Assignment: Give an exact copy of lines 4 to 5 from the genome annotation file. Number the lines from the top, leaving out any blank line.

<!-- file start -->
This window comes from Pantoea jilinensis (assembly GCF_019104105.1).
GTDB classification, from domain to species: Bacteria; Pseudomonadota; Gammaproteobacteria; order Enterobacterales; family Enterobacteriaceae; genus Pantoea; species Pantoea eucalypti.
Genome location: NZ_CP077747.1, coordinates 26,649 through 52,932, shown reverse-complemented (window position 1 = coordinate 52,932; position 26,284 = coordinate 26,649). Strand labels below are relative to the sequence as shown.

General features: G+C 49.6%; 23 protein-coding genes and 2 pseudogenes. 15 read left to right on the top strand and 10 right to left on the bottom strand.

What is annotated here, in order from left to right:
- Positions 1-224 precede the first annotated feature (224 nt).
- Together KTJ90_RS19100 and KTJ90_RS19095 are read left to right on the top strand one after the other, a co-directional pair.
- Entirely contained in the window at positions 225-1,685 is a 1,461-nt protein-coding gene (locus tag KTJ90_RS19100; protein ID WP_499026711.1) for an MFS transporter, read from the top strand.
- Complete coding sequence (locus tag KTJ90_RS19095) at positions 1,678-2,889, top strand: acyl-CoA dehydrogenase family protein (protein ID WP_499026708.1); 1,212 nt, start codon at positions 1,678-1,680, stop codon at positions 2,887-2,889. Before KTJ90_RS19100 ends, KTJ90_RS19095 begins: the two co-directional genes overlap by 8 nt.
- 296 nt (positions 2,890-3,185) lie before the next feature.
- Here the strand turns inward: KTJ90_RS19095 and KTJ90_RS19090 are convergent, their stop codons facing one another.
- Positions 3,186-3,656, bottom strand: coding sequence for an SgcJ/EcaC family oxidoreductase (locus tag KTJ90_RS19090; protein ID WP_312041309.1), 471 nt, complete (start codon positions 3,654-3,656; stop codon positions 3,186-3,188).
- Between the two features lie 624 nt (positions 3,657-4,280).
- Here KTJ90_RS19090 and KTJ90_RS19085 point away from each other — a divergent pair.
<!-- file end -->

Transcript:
General features: G+C 49.6%; 23 protein-coding genes and 2 pseudogenes. 15 read left to right on the top strand and 10 right to left on the bottom strand.

What is annotated here, in order from left to right: